James: “Why were you there?”

Ellen: “I’m a lawyer. For the tribe.”

Ellen: “What do you do?”

James: (I insert foot in mouth)

James: “I’m an Actuarial Scientist. That is, I have my degree. I’m looking for a job.”

Ellen: “What kind of job would that be?”

James: “Making sure the house always wins.”

Ellen: “Isn’t it like that already?”

James: “Well yes, but you want it to be your house.”

James: “What do you do for the tribe?”

Ellen: “File papers so we can open a gambling casino on the reservation.”

Coroner: “This is not the way you came in. Here is 16th Street. Fremont and the main entrance are that way. Thank you for coming.”

Coroner closes the metal door. James and Ellen stand silently. Traffic passes.

Ellen: “Would you like to get a drink?”

James: “Absolutely.”

They walk a block down 16th Street to a neon sign that says “MCs”. They enter, sit at the bar, order beer. On the mirrored wall behind the bar is a smaller neon sign that says “Mitigating Circumstances”.  Ellen lays pipe on bar.

James: “So (gesturing vaguely)… you’re ok with this?”

Ellen: “Yeah. Hi, my name is Ellen and I’m not a redskin alcoholic.”

James: “Don’t be so touchy. I’m supposed to be grieving.”

Bartender sets two beers on bar, takes money.

James: “I take it back. Here’s to being real.”

Ellen: “To the real red way.”

They drink some beer.

James: “You’re not too keen on that casino thing are you.”

Ellen: “The tribe doesn’t have the capital to do it on its own so it will be bankrolled by an investment group who’ll take the biggest share of the profits. Gambling, alcohol and dehumanizing jobs will be more readily available on the rez. What’s not to like? We’ll make some money to improve social services but what will it really cost us in, you know, further destruction of culture and assimilation into the great American way of life?”

James: “You’re a lawyer and it doesn’t seem to have destroyed you.”

Ellen: “Ok… point taken. You’re an actuarian, how’s that going?”

James: “The word is actuary, but I like yours better. I should put it on my cards. Analyze statistics, identify trends and patterns, assess risks and predict profits and losses. My professor used to insist we did not predict the future but of course that is exactly what we try to do. Or maybe we’re creating it. Maybe that’s what bothered him. Except it’s the future of nobody in particular so it has nothing to do with actual life–but it has everything to do with making money, which apparently does have something to do with actual life.”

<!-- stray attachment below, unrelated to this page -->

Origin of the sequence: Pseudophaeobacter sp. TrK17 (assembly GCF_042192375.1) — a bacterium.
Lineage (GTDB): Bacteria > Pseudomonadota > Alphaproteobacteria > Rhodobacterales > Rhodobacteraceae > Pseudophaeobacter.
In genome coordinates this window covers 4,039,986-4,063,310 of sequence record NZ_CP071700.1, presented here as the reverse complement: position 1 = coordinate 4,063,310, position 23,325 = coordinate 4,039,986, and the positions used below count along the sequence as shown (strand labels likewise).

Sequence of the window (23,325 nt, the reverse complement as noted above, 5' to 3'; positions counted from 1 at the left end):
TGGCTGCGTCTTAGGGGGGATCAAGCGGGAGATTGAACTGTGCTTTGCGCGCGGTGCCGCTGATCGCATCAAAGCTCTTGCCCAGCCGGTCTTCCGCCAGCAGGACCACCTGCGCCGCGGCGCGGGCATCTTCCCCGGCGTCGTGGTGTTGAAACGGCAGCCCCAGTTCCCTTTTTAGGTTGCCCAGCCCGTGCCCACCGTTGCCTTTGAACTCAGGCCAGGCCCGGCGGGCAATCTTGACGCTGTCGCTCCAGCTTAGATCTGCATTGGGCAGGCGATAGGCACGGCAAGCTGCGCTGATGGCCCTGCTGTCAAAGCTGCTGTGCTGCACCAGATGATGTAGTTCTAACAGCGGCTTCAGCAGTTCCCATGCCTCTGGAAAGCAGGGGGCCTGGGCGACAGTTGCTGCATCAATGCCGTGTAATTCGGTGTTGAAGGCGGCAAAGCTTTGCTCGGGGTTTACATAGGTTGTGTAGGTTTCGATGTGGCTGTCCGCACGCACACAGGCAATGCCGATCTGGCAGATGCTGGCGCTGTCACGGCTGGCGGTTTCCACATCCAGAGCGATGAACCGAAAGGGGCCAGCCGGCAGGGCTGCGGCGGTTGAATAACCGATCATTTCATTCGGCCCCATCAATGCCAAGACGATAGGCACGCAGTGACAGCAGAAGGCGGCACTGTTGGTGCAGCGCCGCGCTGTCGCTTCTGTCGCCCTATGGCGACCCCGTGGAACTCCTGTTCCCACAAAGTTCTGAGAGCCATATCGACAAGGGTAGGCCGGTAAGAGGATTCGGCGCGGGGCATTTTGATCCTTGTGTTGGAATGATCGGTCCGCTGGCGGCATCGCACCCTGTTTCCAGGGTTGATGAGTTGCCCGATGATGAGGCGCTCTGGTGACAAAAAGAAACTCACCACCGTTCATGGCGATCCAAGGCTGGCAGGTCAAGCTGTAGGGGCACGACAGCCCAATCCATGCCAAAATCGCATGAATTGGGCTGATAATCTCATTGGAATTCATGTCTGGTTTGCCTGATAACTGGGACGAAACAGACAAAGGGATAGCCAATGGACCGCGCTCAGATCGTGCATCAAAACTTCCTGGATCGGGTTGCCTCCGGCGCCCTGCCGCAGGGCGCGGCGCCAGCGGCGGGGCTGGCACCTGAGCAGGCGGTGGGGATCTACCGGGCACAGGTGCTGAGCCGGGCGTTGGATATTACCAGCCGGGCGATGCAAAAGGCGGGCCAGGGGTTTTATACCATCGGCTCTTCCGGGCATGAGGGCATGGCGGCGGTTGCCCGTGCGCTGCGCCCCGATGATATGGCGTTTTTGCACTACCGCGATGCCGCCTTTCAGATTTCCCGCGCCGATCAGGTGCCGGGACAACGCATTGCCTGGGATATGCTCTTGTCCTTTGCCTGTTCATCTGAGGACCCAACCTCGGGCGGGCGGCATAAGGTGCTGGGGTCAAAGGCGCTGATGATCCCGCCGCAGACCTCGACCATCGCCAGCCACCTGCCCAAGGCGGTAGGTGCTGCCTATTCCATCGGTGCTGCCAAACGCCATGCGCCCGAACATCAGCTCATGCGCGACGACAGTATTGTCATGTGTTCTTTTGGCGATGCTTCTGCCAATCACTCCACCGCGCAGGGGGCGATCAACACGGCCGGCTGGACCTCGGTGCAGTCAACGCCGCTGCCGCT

James: “I like the math and setting up computer analysis and I’m not good at anything else and it’s what my dad would agree to pay for but it all seems very unreal sometimes.”

James: (sipping beer)

James: “Hi, my name is James and I’m an actuarian. It’s been three months since I calculated anyone’s death.”

James: (crying briefly)

Ellen: “You miss him.”

James: “I’ve been missing him for years. It just reminds me of that.”

Ellen: (sipping beer)

Ellen: “You’re not too bad at talking to a complete stranger.”

James: (looking at pipe) “Why did you have this with you?”

Ellen: “I thought it might help.”

James: “How do you mean?”

Ellen: “I never knew my great-great-grandfather of course. My father left me the pipe. He used to put the pipe in my hands and hold me in his lap and tell me this is all we have… each other. He didn’t mean just him and me. He meant the tribe, the people. I just… thought it might help… make things better… somehow. I don’t know what I expected, maybe nothing. Not this.”

James: “Your father is… gone too?”

Ellen: “He worked high steel. He flew off a skyscraper.”

Ellen: (the other way she remembered him–flying through the air, arms spread like wings, hair whipping in the wind, hard hat tumbling far behind him, bound for earth, smiling, thinking about her)

Ellen: “It paid for law school.”

James: (this we call cold, hard facts?) “I suppose I’ll inherit something now.”

Ellen: (don’t think) “I don’t think the tribe has any actuarians.”

Ellen: “We probably need one.”

James: (touching the plastic bag)

Ellen: (just fly) “Why don’t you hold on to that for a little while.”

Ellen: “You can give it back to me at the funeral.”

James: “I…” (predicting the future)

James: “…suppose I could work cheap if I inherited something.”

Ellen: (nodding) “Not much profit in working for the tribe.”

James: (putting hand on pipe)

Ellen: (putting business card on bar)

Ellen: (go now) “Call me.”